Thank God for CO2
It has been vilified in the press and maligned in school classrooms by the ignorant. Opposing it has become a cause célèbre in Hollywood an a litmus test for liberal politicians. Labeled man's chosen weapon for ravaging nature and laying waste to the environment this poor, largely misunderstood gas is in fact essential to our existence. Without carbon dioxide, CO2, we would not be here and Earth would be a frozen lifeless chunk of rock. Forget that life would never have developed on a planet without greenhouse warming, a recent scientific study say the daemon gas has rescued the planet from the deep freeze at least twice during the Neoproterozoic era, roughly 750 to 635 million years ago.
These days it is fashionable to agonize over the extent of polar ice packs, but those who do are naive if they think they know what “normal” levels of ocean ice are. Geological evidence suggests that marine ice extended to the Equator at least twice in the run up to the blossoming of complex life on Earth. That our planet was nearly or completely frozen from pole to pole is called the Snowball Earth hypothesis by climate scientists. In “Dynamics of a Snowball Earth ocean,” Yosef Ashkenazy and colleagues relate the possibility that ocean circulation and mixing processes would have set the melting and freezing rates that determine ice thickness, which in turn would have influenced the survival of photosynthetic life.
Their report, appearing in the journal Nature, does not explain why a Snowball Earth climate occurred but rather how life managed to survive such a freeze over. Note that the marine ice they are talking about is not the wimpy pack ice we see covering the Arctic ocean and surrounding Antarctica today. On Snowball Earth the oceans are covered by 200 meter thick floating glaciers. Here is a paragraph from the paper giving the authors' motivation:
The flow of thick ice over a Snowball Earth ocean (“sea glaciers”, characterized by dynamics very different from that of thinner sea ice), has received significant attention over the past few years. Similarly, the role and dynamics of atmospheric circulation and heat transport, CO2 concentration, cloud feedbacks, and continental configuration have been studied, as has the role of dust over the Snowball Earth’s ice cover. In contrast, despite its importance, the ocean circulation during Snowball Earth events has received little attention. The few studies that used full-ocean General Circulation Models concentrated mostly on the ocean’s role in Snowball Earth initiation and aftermath. No studies accounted for the combined effects of thick ice cover and flow, and driving by geothermal heating.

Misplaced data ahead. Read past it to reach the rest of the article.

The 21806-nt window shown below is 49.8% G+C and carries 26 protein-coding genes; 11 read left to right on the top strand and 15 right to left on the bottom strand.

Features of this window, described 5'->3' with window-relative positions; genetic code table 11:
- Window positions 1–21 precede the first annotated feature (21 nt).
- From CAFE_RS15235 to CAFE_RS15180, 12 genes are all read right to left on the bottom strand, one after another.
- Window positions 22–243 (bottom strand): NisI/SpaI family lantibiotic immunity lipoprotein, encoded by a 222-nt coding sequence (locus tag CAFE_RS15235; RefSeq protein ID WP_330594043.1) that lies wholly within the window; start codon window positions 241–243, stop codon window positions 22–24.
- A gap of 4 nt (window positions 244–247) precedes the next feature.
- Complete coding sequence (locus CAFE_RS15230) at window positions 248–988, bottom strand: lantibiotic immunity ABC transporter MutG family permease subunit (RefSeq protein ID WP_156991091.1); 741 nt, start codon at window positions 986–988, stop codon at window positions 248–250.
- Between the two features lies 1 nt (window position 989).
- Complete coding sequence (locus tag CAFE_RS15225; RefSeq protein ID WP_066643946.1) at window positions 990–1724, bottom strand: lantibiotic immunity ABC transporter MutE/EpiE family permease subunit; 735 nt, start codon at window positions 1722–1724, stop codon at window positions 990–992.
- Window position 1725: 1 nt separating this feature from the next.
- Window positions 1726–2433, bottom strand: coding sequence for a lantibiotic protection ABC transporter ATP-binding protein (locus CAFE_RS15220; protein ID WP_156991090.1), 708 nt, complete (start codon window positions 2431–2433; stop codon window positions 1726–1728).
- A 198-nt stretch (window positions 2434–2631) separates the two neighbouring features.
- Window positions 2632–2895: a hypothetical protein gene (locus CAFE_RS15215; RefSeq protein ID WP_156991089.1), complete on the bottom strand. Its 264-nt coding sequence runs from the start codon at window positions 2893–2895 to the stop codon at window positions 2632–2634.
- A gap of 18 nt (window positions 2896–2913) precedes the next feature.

Note that things were different on planet Earth 700 million years ago: the life in the oceans was not the same as today and the continental land masses were distributed differently. Still life managed to survive—perhaps due to the type of dynamic circulation proposed by the authors—biding its time until the ice began to melt. What Ashkenazy et al. do not explain is how a Snowball Earth could occur and, more importantly, how one might end.
For scientific speculation regarding the waxing and waning of such planetary deep freezings consider the article “A 'snowball Earth' climate triggered by continental break-up through changes in runoff,” by Yannick Donnadieu et al., which appeared in Nature in 2004. Here is the paper's abstract.
Geological and palaeomagnetic studies indicate that ice sheets may have reached the Equator at the end of the Proterozoic eon, 800 to 550 million years ago, leading to the suggestion of a fully ice-covered 'snowball Earth'. Climate model simulations indicate that such a snowball state for the Earth depends on anomalously low atmospheric carbon dioxide concentrations, in addition to the Sun being 6 per cent fainter than it is today. However, the mechanisms producing such low carbon dioxide concentrations remain controversial. Here we assess the effect of the palaeogeographic changes preceding the Sturtian glacial period, 750 million years ago, on the long-term evolution of atmospheric carbon dioxide levels using the coupled climate–geochemical model GEOCLIM. In our simulation, the continental break-up of Rodinia leads to an increase in runoff and hence consumption of carbon dioxide through continental weathering that decreases atmospheric carbon dioxide concentrations by 1,320 p.p.m. This indicates that tectonic changes could have triggered a progressive transition from a 'greenhouse' to an 'icehouse' climate during the Neoproterozoic era. When we combine these results with the concomitant weathering effect of the voluminous basaltic traps erupted throughout the break-up of Rodinia, our simulation results in a snowball glaciation.